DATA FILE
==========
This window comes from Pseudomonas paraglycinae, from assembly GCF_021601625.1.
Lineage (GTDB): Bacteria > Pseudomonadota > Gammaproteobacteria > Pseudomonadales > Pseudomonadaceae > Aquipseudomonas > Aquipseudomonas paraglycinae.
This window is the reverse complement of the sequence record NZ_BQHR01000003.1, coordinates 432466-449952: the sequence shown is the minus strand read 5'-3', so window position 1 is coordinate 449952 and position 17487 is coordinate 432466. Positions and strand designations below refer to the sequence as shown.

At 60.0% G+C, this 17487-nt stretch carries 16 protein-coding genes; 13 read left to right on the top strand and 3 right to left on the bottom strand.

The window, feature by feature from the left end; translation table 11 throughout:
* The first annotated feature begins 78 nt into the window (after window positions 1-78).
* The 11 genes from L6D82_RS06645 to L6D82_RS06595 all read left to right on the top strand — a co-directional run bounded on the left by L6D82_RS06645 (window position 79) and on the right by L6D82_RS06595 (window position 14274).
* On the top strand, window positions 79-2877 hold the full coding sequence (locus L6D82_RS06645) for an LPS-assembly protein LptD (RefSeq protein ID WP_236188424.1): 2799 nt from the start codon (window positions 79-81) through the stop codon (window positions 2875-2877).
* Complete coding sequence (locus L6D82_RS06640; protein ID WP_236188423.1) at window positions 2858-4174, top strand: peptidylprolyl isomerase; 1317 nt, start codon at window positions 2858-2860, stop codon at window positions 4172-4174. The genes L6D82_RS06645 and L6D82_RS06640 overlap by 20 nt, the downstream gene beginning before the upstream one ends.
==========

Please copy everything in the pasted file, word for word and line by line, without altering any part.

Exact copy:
This window comes from Pseudomonas paraglycinae, from assembly GCF_021601625.1.
Lineage (GTDB): Bacteria > Pseudomonadota > Gammaproteobacteria > Pseudomonadales > Pseudomonadaceae > Aquipseudomonas > Aquipseudomonas paraglycinae.
This window is the reverse complement of the sequence record NZ_BQHR01000003.1, coordinates 432466-449952: the sequence shown is the minus strand read 5'-3', so window position 1 is coordinate 449952 and position 17487 is coordinate 432466. Positions and strand designations below refer to the sequence as shown.

At 60.0% G+C, this 17487-nt stretch carries 16 protein-coding genes; 13 read left to right on the top strand and 3 right to left on the bottom strand.

The window, feature by feature from the left end; translation table 11 throughout:
* The first annotated feature begins 78 nt into the window (after window positions 1-78).
* The 11 genes from L6D82_RS06645 to L6D82_RS06595 all read left to right on the top strand — a co-directional run bounded on the left by L6D82_RS06645 (window position 79) and on the right by L6D82_RS06595 (window position 14274).
* On the top strand, window positions 79-2877 hold the full coding sequence (locus L6D82_RS06645) for an LPS-assembly protein LptD (RefSeq protein ID WP_236188424.1): 2799 nt from the start codon (window positions 79-81) through the stop codon (window positions 2875-2877).
* Complete coding sequence (locus L6D82_RS06640; protein ID WP_236188423.1) at window positions 2858-4174, top strand: peptidylprolyl isomerase; 1317 nt, start codon at window positions 2858-2860, stop codon at window positions 4172-4174. The genes L6D82_RS06645 and L6D82_RS06640 overlap by 20 nt, the downstream gene beginning before the upstream one ends.